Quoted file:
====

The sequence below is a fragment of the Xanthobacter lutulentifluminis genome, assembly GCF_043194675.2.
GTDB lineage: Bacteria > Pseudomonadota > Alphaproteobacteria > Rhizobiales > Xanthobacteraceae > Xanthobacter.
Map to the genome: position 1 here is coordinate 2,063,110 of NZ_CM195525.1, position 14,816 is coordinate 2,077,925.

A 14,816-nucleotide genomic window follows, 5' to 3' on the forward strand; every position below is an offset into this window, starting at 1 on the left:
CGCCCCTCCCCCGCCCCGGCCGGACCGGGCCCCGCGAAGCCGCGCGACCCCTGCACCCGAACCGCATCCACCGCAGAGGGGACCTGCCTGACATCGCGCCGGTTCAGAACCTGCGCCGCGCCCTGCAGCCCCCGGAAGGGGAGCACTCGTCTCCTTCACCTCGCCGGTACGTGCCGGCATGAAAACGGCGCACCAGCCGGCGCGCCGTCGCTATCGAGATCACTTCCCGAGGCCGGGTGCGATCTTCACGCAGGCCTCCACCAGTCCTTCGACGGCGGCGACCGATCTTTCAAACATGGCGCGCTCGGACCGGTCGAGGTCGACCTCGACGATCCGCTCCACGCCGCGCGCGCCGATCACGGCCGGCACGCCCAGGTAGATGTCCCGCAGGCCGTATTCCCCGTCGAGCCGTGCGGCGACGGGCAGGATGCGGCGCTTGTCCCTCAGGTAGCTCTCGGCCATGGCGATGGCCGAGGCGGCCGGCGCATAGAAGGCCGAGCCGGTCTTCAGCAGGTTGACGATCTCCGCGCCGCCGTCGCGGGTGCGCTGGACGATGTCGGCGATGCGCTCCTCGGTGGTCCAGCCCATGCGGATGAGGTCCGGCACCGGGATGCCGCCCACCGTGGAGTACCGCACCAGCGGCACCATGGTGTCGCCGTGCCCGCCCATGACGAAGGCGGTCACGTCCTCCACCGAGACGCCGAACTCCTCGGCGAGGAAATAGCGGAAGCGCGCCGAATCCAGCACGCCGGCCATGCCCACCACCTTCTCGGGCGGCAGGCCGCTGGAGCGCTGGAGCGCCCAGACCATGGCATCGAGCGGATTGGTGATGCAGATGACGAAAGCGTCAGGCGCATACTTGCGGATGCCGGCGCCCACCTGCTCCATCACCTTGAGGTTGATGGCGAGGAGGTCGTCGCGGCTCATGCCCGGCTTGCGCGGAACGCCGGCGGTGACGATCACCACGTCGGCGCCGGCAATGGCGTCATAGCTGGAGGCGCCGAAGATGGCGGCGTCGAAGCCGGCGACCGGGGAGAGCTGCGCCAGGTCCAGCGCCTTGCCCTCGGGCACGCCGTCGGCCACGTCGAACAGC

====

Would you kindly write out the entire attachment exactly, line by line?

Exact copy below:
The sequence below is a fragment of the Xanthobacter lutulentifluminis genome, assembly GCF_043194675.2.
GTDB lineage: Bacteria > Pseudomonadota > Alphaproteobacteria > Rhizobiales > Xanthobacteraceae > Xanthobacter.
Map to the genome: position 1 here is coordinate 2,063,110 of NZ_CM195525.1, position 14,816 is coordinate 2,077,925.

A 14,816-nucleotide genomic window follows, 5' to 3' on the forward strand; every position below is an offset into this window, starting at 1 on the left:
CGCCCCTCCCCCGCCCCGGCCGGACCGGGCCCCGCGAAGCCGCGCGACCCCTGCACCCGAACCGCATCCACCGCAGAGGGGACCTGCCTGACATCGCGCCGGTTCAGAACCTGCGCCGCGCCCTGCAGCCCCCGGAAGGGGAGCACTCGTCTCCTTCACCTCGCCGGTACGTGCCGGCATGAAAACGGCGCACCAGCCGGCGCGCCGTCGCTATCGAGATCACTTCCCGAGGCCGGGTGCGATCTTCACGCAGGCCTCCACCAGTCCTTCGACGGCGGCGACCGATCTTTCAAACATGGCGCGCTCGGACCGGTCGAGGTCGACCTCGACGATCCGCTCCACGCCGCGCGCGCCGATCACGGCCGGCACGCCCAGGTAGATGTCCCGCAGGCCGTATTCCCCGTCGAGCCGTGCGGCGACGGGCAGGATGCGGCGCTTGTCCCTCAGGTAGCTCTCGGCCATGGCGATGGCCGAGGCGGCCGGCGCATAGAAGGCCGAGCCGGTCTTCAGCAGGTTGACGATCTCCGCGCCGCCGTCGCGGGTGCGCTGGACGATGTCGGCGATGCGCTCCTCGGTGGTCCAGCCCATGCGGATGAGGTCCGGCACCGGGATGCCGCCCACCGTGGAGTACCGCACCAGCGGCACCATGGTGTCGCCGTGCCCGCCCATGACGAAGGCGGTCACGTCCTCCACCGAGACGCCGAACTCCTCGGCGAGGAAATAGCGGAAGCGCGCCGAATCCAGCACGCCGGCCATGCCCACCACCTTCTCGGGCGGCAGGCCGCTGGAGCGCTGGAGCGCCCAGACCATGGCATCGAGCGGATTGGTGATGCAGATGACGAAAGCGTCAGGCGCATACTTGCGGATGCCGGCGCCCACCTGCTCCATCACCTTGAGGTTGATGGCGAGGAGGTCGTCGCGGCTCATGCCCGGCTTGCGCGGAACGCCGGCGGTGACGATCACCACGTCGGCGCCGGCAATGGCGTCATAGCTGGAGGCGCCGAAGATGGCGGCGTCGAAGCCGGCGACCGGGGAGAGCTGCGCCAGGTCCAGCGCCTTGCCCTCGGGCACGCCGTCGGCCACGTCGAACAGC